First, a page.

I’ve just experienced one of the strangest problems ever. A PHP project was probably copied from a Swedish Windows machine to a Linux server, set to handle Swedish somehow. From the server it was then downloaded to a Mac that was probably running Swedish too, and from the Mac to my strictly English Windows installation running Wamp and XAMPP.
Some PHP files refused to run, instead I got a prompt asking to download them. After a while I was able to narrow it down to the folders, somehow they were the problem. When copying a PHP file from the “tainted” folder tree to a newly created folder I was able to run it. Therefore something had to be wrong with the folders, or possibly the file names. In the end nothing I did could make the files run, something else was the problem.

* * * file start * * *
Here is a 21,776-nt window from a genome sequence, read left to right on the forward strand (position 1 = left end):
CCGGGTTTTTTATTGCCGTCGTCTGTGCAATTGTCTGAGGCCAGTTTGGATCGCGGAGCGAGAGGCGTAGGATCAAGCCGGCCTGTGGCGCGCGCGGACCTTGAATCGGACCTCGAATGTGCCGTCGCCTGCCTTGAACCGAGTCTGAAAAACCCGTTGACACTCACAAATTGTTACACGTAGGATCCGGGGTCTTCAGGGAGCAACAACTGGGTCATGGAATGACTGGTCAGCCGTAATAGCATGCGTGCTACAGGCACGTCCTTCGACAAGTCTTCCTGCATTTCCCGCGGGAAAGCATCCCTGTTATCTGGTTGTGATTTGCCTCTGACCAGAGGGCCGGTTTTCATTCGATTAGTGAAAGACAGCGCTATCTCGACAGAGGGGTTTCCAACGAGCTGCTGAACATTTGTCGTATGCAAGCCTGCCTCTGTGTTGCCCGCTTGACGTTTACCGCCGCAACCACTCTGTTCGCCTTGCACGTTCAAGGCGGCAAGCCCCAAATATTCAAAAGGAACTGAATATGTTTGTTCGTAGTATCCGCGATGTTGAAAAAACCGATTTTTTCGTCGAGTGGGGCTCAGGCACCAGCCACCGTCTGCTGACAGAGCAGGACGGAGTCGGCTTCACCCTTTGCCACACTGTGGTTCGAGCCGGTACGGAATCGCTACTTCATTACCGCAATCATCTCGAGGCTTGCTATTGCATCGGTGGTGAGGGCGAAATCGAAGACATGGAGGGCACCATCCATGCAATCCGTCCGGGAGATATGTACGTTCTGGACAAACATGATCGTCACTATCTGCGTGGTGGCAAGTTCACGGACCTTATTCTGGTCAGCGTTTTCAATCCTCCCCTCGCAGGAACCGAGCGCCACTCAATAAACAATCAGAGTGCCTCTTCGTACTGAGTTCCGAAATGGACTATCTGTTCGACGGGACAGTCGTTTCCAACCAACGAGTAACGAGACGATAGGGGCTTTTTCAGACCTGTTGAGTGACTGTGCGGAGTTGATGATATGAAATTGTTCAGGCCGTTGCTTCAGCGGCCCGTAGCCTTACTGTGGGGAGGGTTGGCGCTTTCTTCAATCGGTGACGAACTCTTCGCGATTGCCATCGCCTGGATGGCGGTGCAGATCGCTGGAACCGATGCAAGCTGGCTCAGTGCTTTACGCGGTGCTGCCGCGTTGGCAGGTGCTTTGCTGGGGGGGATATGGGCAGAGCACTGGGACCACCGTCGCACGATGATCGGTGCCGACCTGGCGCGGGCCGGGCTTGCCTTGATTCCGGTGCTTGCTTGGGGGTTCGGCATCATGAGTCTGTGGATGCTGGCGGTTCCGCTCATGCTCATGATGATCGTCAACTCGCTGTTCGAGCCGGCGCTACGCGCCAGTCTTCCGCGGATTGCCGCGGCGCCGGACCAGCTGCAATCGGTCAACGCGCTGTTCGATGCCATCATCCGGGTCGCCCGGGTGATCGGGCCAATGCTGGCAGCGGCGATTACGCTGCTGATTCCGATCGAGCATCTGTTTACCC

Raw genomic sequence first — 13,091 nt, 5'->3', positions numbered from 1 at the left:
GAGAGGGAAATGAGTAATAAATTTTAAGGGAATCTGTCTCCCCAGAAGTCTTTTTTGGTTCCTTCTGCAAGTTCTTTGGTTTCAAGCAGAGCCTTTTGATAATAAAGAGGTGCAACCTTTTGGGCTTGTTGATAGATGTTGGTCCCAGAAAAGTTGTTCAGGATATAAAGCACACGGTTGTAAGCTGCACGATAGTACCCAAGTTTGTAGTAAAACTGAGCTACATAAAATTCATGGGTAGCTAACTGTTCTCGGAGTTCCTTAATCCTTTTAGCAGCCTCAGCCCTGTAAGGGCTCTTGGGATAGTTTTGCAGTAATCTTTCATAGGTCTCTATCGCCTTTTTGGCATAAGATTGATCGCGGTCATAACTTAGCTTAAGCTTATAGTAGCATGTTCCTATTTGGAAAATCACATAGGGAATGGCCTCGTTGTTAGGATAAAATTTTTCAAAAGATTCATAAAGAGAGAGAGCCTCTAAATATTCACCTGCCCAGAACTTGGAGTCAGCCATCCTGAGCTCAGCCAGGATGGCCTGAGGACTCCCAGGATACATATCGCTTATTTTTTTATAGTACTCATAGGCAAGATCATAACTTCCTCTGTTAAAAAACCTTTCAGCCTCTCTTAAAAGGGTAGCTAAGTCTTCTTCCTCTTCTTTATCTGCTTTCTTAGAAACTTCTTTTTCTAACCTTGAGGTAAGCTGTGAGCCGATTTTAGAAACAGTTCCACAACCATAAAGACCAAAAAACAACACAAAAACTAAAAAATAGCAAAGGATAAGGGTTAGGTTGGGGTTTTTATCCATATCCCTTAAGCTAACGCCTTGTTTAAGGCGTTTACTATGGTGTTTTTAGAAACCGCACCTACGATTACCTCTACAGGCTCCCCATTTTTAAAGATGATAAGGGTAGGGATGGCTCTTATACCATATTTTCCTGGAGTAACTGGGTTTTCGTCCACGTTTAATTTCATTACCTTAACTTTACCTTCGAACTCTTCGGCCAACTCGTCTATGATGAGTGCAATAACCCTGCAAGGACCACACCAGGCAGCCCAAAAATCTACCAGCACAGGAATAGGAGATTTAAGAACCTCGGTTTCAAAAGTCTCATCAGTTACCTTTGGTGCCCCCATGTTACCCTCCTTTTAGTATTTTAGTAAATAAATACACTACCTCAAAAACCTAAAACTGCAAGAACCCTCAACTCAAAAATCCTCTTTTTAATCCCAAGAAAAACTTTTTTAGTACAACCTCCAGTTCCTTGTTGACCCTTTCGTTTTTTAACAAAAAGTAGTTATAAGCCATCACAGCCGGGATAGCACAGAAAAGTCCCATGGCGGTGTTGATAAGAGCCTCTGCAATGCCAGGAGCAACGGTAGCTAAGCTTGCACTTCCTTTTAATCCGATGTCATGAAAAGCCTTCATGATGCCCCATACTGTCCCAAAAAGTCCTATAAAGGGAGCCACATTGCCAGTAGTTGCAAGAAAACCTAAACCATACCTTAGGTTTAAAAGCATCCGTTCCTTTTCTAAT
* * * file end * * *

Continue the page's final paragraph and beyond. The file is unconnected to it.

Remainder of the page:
I ended up trying the below code though, it might be useful for someone else having character encoding related problems with folders and/or file names even though it didn’t work for me with the particular problem I had. I’ve seen an English Vista turning into a blue screen trying to work with files containing Swedish characters for instance, stuff like that.
require 'find' require 'fileutils' require 'iconv' def convert_enc(str) Iconv.conv('ascii', 'iso-8859-1', str) end def copy_tree(orig_dir, new_dir) Find.find(orig_dir) do |path| FileUtils.mkdir(convert_enc(path.gsub(/^\w+[^\/]/, new_dir))) unless FileTest.file?(path) end Find.find(orig_dir) do |path| if FileTest.file?(path) from = File.new(path) to = File.new(convert_enc(path.gsub(/^\w+[^\/]/, new_dir)), "w+") to.write(from.read) end end end copy_tree('old_dir', 'new_dir')
Even though we treat folder and file names exactly the same here this code will allow for different treatment. As you also can see we don’t do anything with file contents, but you can easily do so by passing from.read to some encoding/decoding logic.